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Weapons and training activities in southern Lebanon represent ‘blatant’ security violations, reports UN

IDF warns Hezbollah has been establishing outposts, some right on the Israeli border

A UN peacekeeper stands next to a UN vehicle in Al Qulaylah in southern Lebanon, April 25, 2022. (Photo: Aziz Taher/Reuters)

The United Nations Interim Force in Lebanon (UNIFIL) reported “blatant” security violations in southern Lebanon on Friday, saying it had seen at least four illegal shooting ranges in the area where it operates. 

UNIFIL said they had observed individuals on the shooting ranges “dressed in combat attire” and in the process of conducting live-fire exercises. The shooting ranges do not belong to Lebanon’s Armed Forces, the latter have confirmed. 

UNIFIL has informed the U.N. Security Council about the matter. United Nations Security Council Resolution 1701, which ended the 2006 Lebanon War, stipulates that armed groups – other than the official Lebanese military and UNIFIL – must remain north of Lebanon’s Litani River. 

Additionally, the resolution called for the disarmament of the Iranian-proxy terrorist organization Hezbollah. 

Neither of the two stipulations have been implemented, whether by Lebanese authorities or by UNIFIL, which is supposed to assist them in the task.

“The presence of weapons and the training activities that appear to be taking place are blatant violations of U.N. Security Council Resolution 1701,” the UNIFIL spokesperson’s office said. “UNIFIL has underscored concerns to Lebanese political and security authorities at the highest levels and submitted formal requests to follow up and facilitate investigations to ensure accountability.” 

UNIFIL has not publicly mentioned anything about who the individuals in “combat attire” were, but a legitimate guess might be that they were members of Hezbollah. Since at least 2017, the IDF has been saying that Hezbollah is establishing outposts in southern Lebanon, in violation of U.N. Resolution 1701. 

In June, Israel said that Hezbollah had established at least 15 observation posts along the border with Israel in the preceding weeks, several of them allegedly just meters away from the border between the two countries, known as the Blue Line.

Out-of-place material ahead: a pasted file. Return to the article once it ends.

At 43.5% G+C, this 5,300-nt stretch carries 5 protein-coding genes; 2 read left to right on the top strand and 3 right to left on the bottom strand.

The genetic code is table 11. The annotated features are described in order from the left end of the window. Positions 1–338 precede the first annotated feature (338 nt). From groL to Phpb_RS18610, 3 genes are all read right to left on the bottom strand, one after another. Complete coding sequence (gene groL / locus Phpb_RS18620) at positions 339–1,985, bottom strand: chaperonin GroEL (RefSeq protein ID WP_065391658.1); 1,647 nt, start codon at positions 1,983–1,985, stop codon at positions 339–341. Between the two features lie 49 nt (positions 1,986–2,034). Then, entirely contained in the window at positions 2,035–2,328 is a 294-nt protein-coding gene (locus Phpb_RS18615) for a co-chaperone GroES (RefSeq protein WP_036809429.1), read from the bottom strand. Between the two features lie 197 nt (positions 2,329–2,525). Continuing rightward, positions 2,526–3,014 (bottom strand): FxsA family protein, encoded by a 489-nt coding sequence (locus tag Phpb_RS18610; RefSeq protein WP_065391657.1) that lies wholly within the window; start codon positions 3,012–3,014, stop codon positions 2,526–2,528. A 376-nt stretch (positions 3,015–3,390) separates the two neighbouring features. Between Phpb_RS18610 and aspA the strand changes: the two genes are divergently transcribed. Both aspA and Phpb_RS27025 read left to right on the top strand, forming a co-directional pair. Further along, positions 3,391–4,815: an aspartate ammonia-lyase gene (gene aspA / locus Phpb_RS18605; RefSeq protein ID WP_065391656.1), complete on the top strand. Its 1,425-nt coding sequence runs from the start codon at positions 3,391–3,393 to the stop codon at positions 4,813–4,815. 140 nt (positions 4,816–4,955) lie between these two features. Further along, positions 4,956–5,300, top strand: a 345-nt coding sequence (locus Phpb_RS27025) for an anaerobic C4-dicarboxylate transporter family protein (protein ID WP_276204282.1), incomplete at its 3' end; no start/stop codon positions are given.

The IDF said that Hezbollah members in civilian clothes, several of them armed, were manning the outposts, which Israel has claimed are being used to do intelligence and reconnaissance work against the Jewish state. 

Hezbollah, on the other hand, claimed that the outposts were owned by the environmental NGO “Green without Borders.”

UNIFIL has consistently rejected Israel’s claims, saying that it had “not observed any unauthorized armed persons at the locations or found any basis to report a violation of Resolution 1701.”

Also in June, the IDF said that Hezbollah had stepped up construction of military infrastructure near the border.

“We can see the operatives approaching the border area. We know them – their names, where they come from and where they are working. When the time comes, they will pay the price,” Major General Amir Baram said at the time. He added that the IDF will “destroy all the infrastructure” and “reduce it to nothing.” 

He also made it clear that Israel does not think that UNIFIL is doing its job: “Hezbollah is continuing to build its terrorist assets despite the presence of UNIFIL forces close to its positions … Don’t worry; we never rely on anyone else for our safety.”

Also in June, “a group of men in civilian clothes” near the Arab Louaize village in southern Lebanon threatened UNIFIL forces and tried to take their weapons, causing the U.N. force to demand protection from the Lebanese army.

“Attacks, threats and acts of intimidation against UNIFIL peacekeepers … are a matter of serious concern, and we call on the Lebanese Armed Forces to guarantee the safety, security and freedom of movement” of the U.N. force,” UNIFIL spokesperson Andrea Tenenti said in a statement at the time.

Tensions between Israel and Hezbollah are currently high over an ongoing disagreement between Israel and Lebanon over the rights to an offshore gas field in the Mediterranean Sea. 

Earlier this year, Hezbollah threatened to attack Israel’s offshore gas rig in the Karish gas field and, in July, the IDF reportedly shot down three unarmed Hezbollah drones that were flying toward the rig.  

On Monday, Israeli Defense Minister Benny Gantz warned Hezbollah that any attack on Israel’s offshore gas assets could spark a war. The warning came after Hezbollah threatened to “sever” Israel’s hands over the disputed gas field. 

The All Israel News Staff is a team of journalists in Israel.

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